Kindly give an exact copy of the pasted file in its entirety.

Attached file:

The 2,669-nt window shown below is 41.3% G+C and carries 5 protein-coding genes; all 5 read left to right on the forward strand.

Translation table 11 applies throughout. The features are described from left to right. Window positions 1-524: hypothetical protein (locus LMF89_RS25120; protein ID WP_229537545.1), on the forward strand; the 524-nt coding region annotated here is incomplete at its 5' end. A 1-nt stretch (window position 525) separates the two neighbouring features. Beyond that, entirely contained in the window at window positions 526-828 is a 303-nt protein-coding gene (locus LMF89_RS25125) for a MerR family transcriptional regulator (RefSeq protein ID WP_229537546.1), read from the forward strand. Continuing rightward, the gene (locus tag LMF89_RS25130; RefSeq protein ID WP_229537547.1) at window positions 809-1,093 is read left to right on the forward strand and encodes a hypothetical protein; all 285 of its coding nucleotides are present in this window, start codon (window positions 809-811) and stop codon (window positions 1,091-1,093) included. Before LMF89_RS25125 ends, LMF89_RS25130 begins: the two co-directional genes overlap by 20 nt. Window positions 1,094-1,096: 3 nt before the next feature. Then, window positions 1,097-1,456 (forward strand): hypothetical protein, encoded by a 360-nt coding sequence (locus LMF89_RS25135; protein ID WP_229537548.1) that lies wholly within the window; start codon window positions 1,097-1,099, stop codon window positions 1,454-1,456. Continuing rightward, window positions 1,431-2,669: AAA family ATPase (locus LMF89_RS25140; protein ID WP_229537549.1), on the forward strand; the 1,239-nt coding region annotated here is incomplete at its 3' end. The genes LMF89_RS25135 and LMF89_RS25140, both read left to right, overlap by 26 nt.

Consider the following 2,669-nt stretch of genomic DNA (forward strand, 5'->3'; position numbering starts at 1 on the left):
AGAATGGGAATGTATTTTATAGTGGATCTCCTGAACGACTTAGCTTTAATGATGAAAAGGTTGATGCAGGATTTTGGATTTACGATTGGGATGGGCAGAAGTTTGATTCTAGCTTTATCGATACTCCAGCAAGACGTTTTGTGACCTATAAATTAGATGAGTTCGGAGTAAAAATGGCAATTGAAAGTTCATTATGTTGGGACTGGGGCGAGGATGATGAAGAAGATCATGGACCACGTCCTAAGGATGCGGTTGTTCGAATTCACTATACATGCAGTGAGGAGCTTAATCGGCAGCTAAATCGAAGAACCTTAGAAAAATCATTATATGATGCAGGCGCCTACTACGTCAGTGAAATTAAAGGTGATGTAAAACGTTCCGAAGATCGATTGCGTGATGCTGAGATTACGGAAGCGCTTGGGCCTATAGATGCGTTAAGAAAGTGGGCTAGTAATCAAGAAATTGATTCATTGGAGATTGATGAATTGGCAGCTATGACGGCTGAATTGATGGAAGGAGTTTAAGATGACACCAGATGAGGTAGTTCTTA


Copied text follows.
The 2,669-nt window shown below is 41.3% G+C and carries 5 protein-coding genes; all 5 read left to right on the forward strand.

Translation table 11 applies throughout. The features are described from left to right. Window positions 1-524: hypothetical protein (locus LMF89_RS25120; protein ID WP_229537545.1), on the forward strand; the 524-nt coding region annotated here is incomplete at its 5' end. A 1-nt stretch (window position 525) separates the two neighbouring features. Beyond that, entirely contained in the window at window positions 526-828 is a 303-nt protein-coding gene (locus LMF89_RS25125) for a MerR family transcriptional regulator (RefSeq protein ID WP_229537546.1), read from the forward strand. Continuing rightward, the gene (locus tag LMF89_RS25130; RefSeq protein ID WP_229537547.1) at window positions 809-1,093 is read left to right on the forward strand and encodes a hypothetical protein; all 285 of its coding nucleotides are present in this window, start codon (window positions 809-811) and stop codon (window positions 1,091-1,093) included. Before LMF89_RS25125 ends, LMF89_RS25130 begins: the two co-directional genes overlap by 20 nt. Window positions 1,094-1,096: 3 nt before the next feature. Then, window positions 1,097-1,456 (forward strand): hypothetical protein, encoded by a 360-nt coding sequence (locus LMF89_RS25135; protein ID WP_229537548.1) that lies wholly within the window; start codon window positions 1,097-1,099, stop codon window positions 1,454-1,456. Continuing rightward, window positions 1,431-2,669: AAA family ATPase (locus LMF89_RS25140; protein ID WP_229537549.1), on the forward strand; the 1,239-nt coding region annotated here is incomplete at its 3' end. The genes LMF89_RS25135 and LMF89_RS25140, both read left to right, overlap by 26 nt.

Consider the following 2,669-nt stretch of genomic DNA (forward strand, 5'->3'; position numbering starts at 1 on the left):
AGAATGGGAATGTATTTTATAGTGGATCTCCTGAACGACTTAGCTTTAATGATGAAAAGGTTGATGCAGGATTTTGGATTTACGATTGGGATGGGCAGAAGTTTGATTCTAGCTTTATCGATACTCCAGCAAGACGTTTTGTGACCTATAAATTAGATGAGTTCGGAGTAAAAATGGCAATTGAAAGTTCATTATGTTGGGACTGGGGCGAGGATGATGAAGAAGATCATGGACCACGTCCTAAGGATGCGGTTGTTCGAATTCACTATACATGCAGTGAGGAGCTTAATCGGCAGCTAAATCGAAGAACCTTAGAAAAATCATTATATGATGCAGGCGCCTACTACGTCAGTGAAATTAAAGGTGATGTAAAACGTTCCGAAGATCGATTGCGTGATGCTGAGATTACGGAAGCGCTTGGGCCTATAGATGCGTTAAGAAAGTGGGCTAGTAATCAAGAAATTGATTCATTGGAGATTGATGAATTGGCAGCTATGACGGCTGAATTGATGGAAGGAGTTTAAGATGACACCAGATGAGGTAGTTCTTA